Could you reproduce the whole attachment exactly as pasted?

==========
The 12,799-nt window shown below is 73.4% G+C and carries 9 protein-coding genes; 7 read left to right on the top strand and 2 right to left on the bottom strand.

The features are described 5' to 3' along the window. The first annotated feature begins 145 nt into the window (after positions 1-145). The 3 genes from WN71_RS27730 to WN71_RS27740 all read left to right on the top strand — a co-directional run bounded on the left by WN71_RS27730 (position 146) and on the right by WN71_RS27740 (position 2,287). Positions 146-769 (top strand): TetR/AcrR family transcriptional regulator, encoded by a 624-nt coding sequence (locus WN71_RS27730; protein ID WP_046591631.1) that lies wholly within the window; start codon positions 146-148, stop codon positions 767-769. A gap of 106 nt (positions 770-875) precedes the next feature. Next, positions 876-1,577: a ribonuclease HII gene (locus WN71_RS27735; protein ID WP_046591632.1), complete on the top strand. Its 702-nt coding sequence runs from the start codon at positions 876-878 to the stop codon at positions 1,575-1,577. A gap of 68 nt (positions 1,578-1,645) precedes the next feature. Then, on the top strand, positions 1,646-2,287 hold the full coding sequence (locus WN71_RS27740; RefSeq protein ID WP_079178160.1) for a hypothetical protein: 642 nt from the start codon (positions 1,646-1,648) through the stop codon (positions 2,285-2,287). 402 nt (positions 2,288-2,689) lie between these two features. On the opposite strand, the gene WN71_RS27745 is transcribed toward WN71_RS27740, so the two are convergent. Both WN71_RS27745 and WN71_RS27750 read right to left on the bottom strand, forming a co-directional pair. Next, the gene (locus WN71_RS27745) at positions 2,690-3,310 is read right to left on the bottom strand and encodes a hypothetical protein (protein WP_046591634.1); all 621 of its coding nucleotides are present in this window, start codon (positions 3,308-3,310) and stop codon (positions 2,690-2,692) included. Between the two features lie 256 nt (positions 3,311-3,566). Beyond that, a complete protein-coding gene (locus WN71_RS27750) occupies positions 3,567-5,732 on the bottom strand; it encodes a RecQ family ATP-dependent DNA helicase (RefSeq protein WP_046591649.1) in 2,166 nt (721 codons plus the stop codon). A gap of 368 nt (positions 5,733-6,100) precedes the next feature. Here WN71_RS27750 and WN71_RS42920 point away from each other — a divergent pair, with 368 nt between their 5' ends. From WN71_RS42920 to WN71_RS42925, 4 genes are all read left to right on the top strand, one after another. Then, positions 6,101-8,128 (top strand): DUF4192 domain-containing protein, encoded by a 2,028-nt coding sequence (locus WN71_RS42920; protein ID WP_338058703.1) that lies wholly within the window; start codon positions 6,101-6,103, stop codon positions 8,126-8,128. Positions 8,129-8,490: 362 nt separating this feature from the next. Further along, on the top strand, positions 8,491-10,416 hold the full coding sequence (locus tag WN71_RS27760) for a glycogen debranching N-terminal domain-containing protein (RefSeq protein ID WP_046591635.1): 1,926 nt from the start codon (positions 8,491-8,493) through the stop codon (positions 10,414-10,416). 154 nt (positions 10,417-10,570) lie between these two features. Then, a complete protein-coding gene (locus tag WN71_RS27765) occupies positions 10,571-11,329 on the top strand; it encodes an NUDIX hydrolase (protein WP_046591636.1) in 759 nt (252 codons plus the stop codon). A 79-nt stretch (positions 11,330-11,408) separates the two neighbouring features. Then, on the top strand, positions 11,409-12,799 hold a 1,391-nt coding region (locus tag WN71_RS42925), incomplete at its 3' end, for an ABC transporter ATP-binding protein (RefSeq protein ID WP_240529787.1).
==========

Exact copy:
The 12,799-nt window shown below is 73.4% G+C and carries 9 protein-coding genes; 7 read left to right on the top strand and 2 right to left on the bottom strand.

The features are described 5' to 3' along the window. The first annotated feature begins 145 nt into the window (after positions 1-145). The 3 genes from WN71_RS27730 to WN71_RS27740 all read left to right on the top strand — a co-directional run bounded on the left by WN71_RS27730 (position 146) and on the right by WN71_RS27740 (position 2,287). Positions 146-769 (top strand): TetR/AcrR family transcriptional regulator, encoded by a 624-nt coding sequence (locus WN71_RS27730; protein ID WP_046591631.1) that lies wholly within the window; start codon positions 146-148, stop codon positions 767-769. A gap of 106 nt (positions 770-875) precedes the next feature. Next, positions 876-1,577: a ribonuclease HII gene (locus WN71_RS27735; protein ID WP_046591632.1), complete on the top strand. Its 702-nt coding sequence runs from the start codon at positions 876-878 to the stop codon at positions 1,575-1,577. A gap of 68 nt (positions 1,578-1,645) precedes the next feature. Then, on the top strand, positions 1,646-2,287 hold the full coding sequence (locus WN71_RS27740; RefSeq protein ID WP_079178160.1) for a hypothetical protein: 642 nt from the start codon (positions 1,646-1,648) through the stop codon (positions 2,285-2,287). 402 nt (positions 2,288-2,689) lie between these two features. On the opposite strand, the gene WN71_RS27745 is transcribed toward WN71_RS27740, so the two are convergent. Both WN71_RS27745 and WN71_RS27750 read right to left on the bottom strand, forming a co-directional pair. Next, the gene (locus WN71_RS27745) at positions 2,690-3,310 is read right to left on the bottom strand and encodes a hypothetical protein (protein WP_046591634.1); all 621 of its coding nucleotides are present in this window, start codon (positions 3,308-3,310) and stop codon (positions 2,690-2,692) included. Between the two features lie 256 nt (positions 3,311-3,566). Beyond that, a complete protein-coding gene (locus WN71_RS27750) occupies positions 3,567-5,732 on the bottom strand; it encodes a RecQ family ATP-dependent DNA helicase (RefSeq protein WP_046591649.1) in 2,166 nt (721 codons plus the stop codon). A gap of 368 nt (positions 5,733-6,100) precedes the next feature. Here WN71_RS27750 and WN71_RS42920 point away from each other — a divergent pair, with 368 nt between their 5' ends. From WN71_RS42920 to WN71_RS42925, 4 genes are all read left to right on the top strand, one after another. Then, positions 6,101-8,128 (top strand): DUF4192 domain-containing protein, encoded by a 2,028-nt coding sequence (locus WN71_RS42920; protein ID WP_338058703.1) that lies wholly within the window; start codon positions 6,101-6,103, stop codon positions 8,126-8,128. Positions 8,129-8,490: 362 nt separating this feature from the next. Further along, on the top strand, positions 8,491-10,416 hold the full coding sequence (locus tag WN71_RS27760) for a glycogen debranching N-terminal domain-containing protein (RefSeq protein ID WP_046591635.1): 1,926 nt from the start codon (positions 8,491-8,493) through the stop codon (positions 10,414-10,416). 154 nt (positions 10,417-10,570) lie between these two features. Then, a complete protein-coding gene (locus tag WN71_RS27765) occupies positions 10,571-11,329 on the top strand; it encodes an NUDIX hydrolase (protein WP_046591636.1) in 759 nt (252 codons plus the stop codon). A 79-nt stretch (positions 11,330-11,408) separates the two neighbouring features. Then, on the top strand, positions 11,409-12,799 hold a 1,391-nt coding region (locus tag WN71_RS42925), incomplete at its 3' end, for an ABC transporter ATP-binding protein (RefSeq protein ID WP_240529787.1).